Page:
While Professor Tribe discussed the significance of the high court’s opinions, he also addressed recent “momentous events that shook our country and complicated the meaning of our Supreme Court’s decisions,” including the racially motivated massacre at Mother Emanuel Church in Charleston which preceded the Court’s ruling in Walker v. Sons of Confederate Veterans by less than 24 hours.

    Tribe says, “My hope is to tie the electrifying events of June together with [former Supreme Court Justice] Jackson’s eloquence and pragmatism, to arrive at a brighter and larger sense of that Constitution, a less cramped understanding of constitutional law, and a more capacious vision of the Supreme Court’s role in giving the Constitution life.”

    A full transcript of the speech is available here and here, and the video can be viewed below.

     

  • July 17, 2015
    Video Interview

    by Paul Guequierre

    The LGBT rights movement has made extraordinary progress in just the past few years, let alone the past 11 years since Massachusetts became the first state to usher in marriage equality. Now, of course, marriage equality is the law of the land from sea to shining sea. Many people have put the rainbow flags away, thinking the fight for full equality is over. The reality is though, the fight is far from over.

    At the 2015 ACS National Convention, Janson Wu, executive director of Gay & Lesbian Advocates and Defenders (GLAD) and the 2012 David Carliner Public Interest Award recipient, sat down and gave us his take on the progress the LGBT rights movement has made, where we’ve been, where we’re going and where we need to take the fight.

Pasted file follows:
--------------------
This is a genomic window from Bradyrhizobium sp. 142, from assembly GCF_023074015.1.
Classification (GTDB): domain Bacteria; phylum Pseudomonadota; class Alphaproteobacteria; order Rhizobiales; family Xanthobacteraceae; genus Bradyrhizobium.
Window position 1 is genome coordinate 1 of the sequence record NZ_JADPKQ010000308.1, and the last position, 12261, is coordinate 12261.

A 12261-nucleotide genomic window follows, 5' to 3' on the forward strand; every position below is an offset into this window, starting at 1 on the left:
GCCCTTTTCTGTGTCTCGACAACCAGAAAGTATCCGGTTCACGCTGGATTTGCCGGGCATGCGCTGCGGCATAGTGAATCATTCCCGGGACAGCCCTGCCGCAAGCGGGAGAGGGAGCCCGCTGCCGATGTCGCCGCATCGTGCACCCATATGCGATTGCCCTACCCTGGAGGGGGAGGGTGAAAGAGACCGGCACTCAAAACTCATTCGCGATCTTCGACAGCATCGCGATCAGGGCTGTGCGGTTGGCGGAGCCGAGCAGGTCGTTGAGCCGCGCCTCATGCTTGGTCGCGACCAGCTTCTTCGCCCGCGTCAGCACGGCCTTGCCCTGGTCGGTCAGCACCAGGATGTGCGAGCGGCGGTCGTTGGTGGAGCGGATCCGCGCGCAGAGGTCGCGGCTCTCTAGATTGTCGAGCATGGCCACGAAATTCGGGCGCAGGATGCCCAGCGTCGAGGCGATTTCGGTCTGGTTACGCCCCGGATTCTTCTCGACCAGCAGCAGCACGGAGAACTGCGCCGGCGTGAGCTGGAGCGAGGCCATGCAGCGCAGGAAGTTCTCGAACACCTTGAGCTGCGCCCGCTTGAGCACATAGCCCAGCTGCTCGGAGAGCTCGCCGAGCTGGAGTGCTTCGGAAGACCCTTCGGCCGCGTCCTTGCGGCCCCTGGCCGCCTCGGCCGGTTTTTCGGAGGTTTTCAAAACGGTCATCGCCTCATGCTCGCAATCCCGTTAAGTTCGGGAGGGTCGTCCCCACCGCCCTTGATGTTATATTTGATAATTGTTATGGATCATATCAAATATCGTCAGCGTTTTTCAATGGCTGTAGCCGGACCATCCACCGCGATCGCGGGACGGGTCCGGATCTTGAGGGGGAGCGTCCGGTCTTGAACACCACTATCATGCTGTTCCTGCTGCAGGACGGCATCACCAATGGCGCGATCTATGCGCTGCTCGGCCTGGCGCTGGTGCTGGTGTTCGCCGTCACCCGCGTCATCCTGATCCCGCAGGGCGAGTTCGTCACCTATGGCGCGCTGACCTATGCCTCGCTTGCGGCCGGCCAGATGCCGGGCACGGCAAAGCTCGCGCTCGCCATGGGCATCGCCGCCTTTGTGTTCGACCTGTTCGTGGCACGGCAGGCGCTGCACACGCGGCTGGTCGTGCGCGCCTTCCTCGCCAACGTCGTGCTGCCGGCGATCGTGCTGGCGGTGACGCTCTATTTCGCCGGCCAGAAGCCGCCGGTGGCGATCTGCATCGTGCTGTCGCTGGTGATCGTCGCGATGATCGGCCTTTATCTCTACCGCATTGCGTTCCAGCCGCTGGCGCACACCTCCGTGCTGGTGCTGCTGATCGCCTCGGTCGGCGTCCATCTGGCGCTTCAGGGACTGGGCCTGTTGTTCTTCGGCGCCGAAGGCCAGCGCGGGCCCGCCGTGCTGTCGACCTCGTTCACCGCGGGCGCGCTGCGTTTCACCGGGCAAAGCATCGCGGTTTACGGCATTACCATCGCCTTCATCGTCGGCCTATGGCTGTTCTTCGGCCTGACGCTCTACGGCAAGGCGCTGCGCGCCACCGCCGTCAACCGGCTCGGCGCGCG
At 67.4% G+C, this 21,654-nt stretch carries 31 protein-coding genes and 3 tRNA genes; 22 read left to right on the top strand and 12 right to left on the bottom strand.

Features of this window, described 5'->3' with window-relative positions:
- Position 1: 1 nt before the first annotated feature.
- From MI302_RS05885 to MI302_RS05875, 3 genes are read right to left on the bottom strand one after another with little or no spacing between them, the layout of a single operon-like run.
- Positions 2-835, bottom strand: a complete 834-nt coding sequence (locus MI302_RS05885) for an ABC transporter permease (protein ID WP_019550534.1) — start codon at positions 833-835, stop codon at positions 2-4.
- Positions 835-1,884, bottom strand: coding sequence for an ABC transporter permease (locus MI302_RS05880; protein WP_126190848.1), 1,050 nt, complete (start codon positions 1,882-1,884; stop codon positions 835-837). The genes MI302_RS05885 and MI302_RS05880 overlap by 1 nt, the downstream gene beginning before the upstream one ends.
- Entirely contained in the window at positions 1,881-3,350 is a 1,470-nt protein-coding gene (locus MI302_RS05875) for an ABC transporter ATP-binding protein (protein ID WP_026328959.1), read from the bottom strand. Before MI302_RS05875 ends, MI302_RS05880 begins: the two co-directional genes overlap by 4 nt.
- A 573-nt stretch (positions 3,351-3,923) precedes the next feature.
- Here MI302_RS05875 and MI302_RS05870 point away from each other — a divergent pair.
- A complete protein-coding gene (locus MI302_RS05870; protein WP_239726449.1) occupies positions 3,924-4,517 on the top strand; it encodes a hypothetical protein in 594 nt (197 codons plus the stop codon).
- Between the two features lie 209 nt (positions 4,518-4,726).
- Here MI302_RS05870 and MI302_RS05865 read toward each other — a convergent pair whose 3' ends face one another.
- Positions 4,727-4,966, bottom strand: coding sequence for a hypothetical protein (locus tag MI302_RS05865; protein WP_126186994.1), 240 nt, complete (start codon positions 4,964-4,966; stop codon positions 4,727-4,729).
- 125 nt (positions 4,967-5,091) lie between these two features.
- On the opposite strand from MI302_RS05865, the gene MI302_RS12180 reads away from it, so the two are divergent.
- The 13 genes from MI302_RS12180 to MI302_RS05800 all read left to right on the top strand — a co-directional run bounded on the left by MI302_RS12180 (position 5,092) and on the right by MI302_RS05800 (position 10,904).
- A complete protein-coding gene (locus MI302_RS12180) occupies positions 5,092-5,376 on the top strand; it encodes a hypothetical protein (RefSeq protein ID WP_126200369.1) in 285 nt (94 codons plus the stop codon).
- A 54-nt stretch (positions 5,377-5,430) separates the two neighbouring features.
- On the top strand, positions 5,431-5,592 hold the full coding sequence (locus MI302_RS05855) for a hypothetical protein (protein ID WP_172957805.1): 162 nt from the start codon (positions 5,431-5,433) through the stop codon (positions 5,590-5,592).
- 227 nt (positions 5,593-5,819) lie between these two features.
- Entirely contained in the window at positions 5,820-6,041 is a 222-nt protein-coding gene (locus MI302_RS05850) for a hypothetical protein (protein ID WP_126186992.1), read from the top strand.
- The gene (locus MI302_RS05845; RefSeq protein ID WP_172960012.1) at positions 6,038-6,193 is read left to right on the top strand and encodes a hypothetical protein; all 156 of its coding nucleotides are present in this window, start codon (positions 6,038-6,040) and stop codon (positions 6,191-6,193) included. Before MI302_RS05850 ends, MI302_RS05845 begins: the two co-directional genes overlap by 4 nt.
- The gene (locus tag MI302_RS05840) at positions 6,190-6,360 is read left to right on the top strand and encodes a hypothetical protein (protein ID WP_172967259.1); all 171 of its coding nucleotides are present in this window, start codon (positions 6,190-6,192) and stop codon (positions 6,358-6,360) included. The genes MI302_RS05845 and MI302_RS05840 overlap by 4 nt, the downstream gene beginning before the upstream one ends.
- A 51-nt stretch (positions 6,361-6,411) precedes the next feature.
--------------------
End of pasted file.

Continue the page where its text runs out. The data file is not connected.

“Now you can see what seemed an impossible victory in 2003 and now seeming almost inevitable in 2015 and I think that’s kind of the theme of our work going forward: what are those kind of impossible dreams we can think of right now that we can make inevitable in five, ten, fifteen years,” Wu said.

    In the interview, Wu also noted the role litigation plays in the LGBT rights movement, not only as a legal remedy to discrimination, but also as a tool to educate Americans.

    “Litigation is actually a great vehicle for education because what we know is that the public can understand and really sympathize with stories of harm. When you have litigation, you generally have a plaintiff who is harmed, so we always try to, when appropriate, use our plaintiffs as a way of educating.”

    After marriage equality, what are the issues the LGBT community faces? Where are the legal efforts in the movement taking place and where will they head in the future? View the full interview with Janson Wu below. 

     

  • July 15, 2015
    Guest Post

    by Reuben Guttman, partner, Guttman, Buschner & Brooks, PLLC; Guttman is a member of the ACS Board of Directors.

    *This piece originally appeared on The Global Legal Post.

    It turns out that an older Atticus Finch – the lawyer who in earlier years represented a black man in the novel To Kill a Mockingbird – is, according to author Harper’s Lee’s recently released book Go Set a Watchman, a racist. From the front pages of the New York Times to talk shows across the airwaves, the fictional Finch is being dissected as if he were a real life hero that has fallen from grace. There have been questions about whether the author – now 89 years old --  was too mentally infirm to consent to the publication of Go Set a Watchman. Investigators from the State of Alabama reportedly even visited Ms. Lee at her nursing home to determine whether the author’s decision to publish the novel, written prior to Mockingbird, was the product of elder abuse.